Only four months after its debut, KJTM became a charter affiliate of Fox on October 9, 1986. Although it was technically a network affiliate, channel 38—which began identifying as "Fox 38" in September 1987—continued to be programmed as a de facto independent station, as Fox had initially only provided a late-night talk show (The Late Show Starring Joan Rivers) and would not add prime time programming (launching initially on Sundays and then on Saturdays over the span of three months) until April 1987.[9] On April 27, 1988, TVX sold the station to Evanston, Illinois–based MMC Television Corp. (principally owned by Paula Baird Pruett) for $6 million; the sale received FCC approval on June 15, 1988.[10] (TVX had previously attempted to sell KJTM to Detroit-based Barden Communications in a $6-million deal that received FCC approval on December 30, 1987, but was terminated prior to its completion.[11]) The station's call letters were changed to KASN (for "Arkansas State Network") on September 27, 1988.[12] The station subsequently moved its operations into offices located along I-30 (between West 65th Street and Baseline Road) in southwest Little Rock.

During the late 1980s, Channel 38 struggled to compete with dominant independent KLRT as the Little Rock–Pine Bluff market did not have enough television-viewing households to support three independent stations, two of which could be received in Little Rock proper. In July 1988, Little Rock Communications Associates (LRCA), then-owner of KLRT, negotiated a deal with MMC Television to acquire channel 38's non-license assets (including its Fox affiliation rights and most of its syndication inventory) and have KLRT managing partner Scollard Communications assume the station's financial liabilities (including overdue programming payments) through its creditors. KASN was to then become a full-time affiliate of the Home Shopping Network (which had been airing overnights through its Home Shopping Spree broadcast service). That October, however, KLRT management notified KASN/MMC in a faxed document that it would not be moving forward with the deal. Although an alleged "side contract" with Fox stated the affiliation would revert to KASN if the proposed asset merger fell through by October 21, 1988, the network's programming changed hands twice between the two stations (initially airing on channel 16 for just 42 days in September and October 1988) before settling on the higher-rated KLRT full-time on April 1, 1990. At least half of KASN's approximately 40 employees were laid off, many of whom were rehired by MMC after the deal's sudden collapse. MMC Television subsequently filed a lawsuit against LRCA and Scollard with the U.S. District Court for the Northern District of Illinois, alleging civil conspiracy, misappropriation of trade secrets, business relationship interference, breach of contract and fraud in what the company claimed was an effort by KLRT management to "dismantle" KASN; KLRT ownership countered that MMC misrepresented the actions and had concealed KASN's financial issues in the suit.[13][14]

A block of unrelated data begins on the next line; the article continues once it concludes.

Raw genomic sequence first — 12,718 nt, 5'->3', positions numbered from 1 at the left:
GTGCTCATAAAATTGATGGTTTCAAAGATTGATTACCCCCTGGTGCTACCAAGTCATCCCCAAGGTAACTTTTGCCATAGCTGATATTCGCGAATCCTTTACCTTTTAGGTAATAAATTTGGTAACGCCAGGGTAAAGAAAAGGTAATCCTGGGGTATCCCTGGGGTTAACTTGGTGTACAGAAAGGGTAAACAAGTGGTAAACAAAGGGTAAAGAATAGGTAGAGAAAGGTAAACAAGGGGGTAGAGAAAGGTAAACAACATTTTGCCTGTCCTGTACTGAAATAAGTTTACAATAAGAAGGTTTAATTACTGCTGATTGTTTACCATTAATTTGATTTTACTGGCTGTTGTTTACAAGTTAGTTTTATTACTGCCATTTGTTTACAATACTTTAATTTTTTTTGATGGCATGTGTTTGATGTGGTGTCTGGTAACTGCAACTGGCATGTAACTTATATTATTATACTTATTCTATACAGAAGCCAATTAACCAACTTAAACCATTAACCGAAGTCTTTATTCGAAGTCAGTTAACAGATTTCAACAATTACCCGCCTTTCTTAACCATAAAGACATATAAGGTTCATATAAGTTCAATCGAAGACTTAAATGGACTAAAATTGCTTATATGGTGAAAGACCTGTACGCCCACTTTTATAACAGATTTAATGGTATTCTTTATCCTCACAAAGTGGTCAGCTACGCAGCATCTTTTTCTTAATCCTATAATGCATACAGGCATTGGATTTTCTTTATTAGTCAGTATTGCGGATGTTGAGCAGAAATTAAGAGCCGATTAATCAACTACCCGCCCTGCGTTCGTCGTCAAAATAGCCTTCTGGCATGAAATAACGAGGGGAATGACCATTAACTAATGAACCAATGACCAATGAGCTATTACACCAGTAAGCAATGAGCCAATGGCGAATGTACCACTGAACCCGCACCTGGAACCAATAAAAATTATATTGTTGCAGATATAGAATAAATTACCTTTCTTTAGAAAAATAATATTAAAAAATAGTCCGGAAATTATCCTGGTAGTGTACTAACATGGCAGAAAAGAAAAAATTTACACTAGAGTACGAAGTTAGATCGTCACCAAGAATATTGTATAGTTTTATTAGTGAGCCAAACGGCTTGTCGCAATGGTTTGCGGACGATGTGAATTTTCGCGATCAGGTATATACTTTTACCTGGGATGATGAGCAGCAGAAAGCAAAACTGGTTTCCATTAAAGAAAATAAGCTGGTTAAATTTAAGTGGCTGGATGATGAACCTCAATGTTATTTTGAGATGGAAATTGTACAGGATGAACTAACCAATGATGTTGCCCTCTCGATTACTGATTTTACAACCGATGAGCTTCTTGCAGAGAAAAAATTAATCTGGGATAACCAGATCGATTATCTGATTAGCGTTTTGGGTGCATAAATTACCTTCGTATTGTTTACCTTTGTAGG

On November 12, 1991, San Antonio–based Mercury Broadcasting Co. purchased KASN for $14.3 million. The purchase received FCC approval on December 24, 1991, and was finalized on January 31, 1992.[15][16] After the two stations settled their lawsuit over the aborted 1988 asset sale, in September 1992, another San Antonio company, Clear Channel Television, which had purchased KLRT the year prior, entered into a joint sales agreement with Mercury Broadcasting to handle advertising and promotional services for KASN.[17] Additionally, KLRT began providing programming and other administrative services for KASN under an amended local marketing agreement on January 1, 1995;[18] at that time, KASN transferred its operations into KLRT's offices on Markham Street and Bowman Road in southwestern Little Rock.

UPN affiliation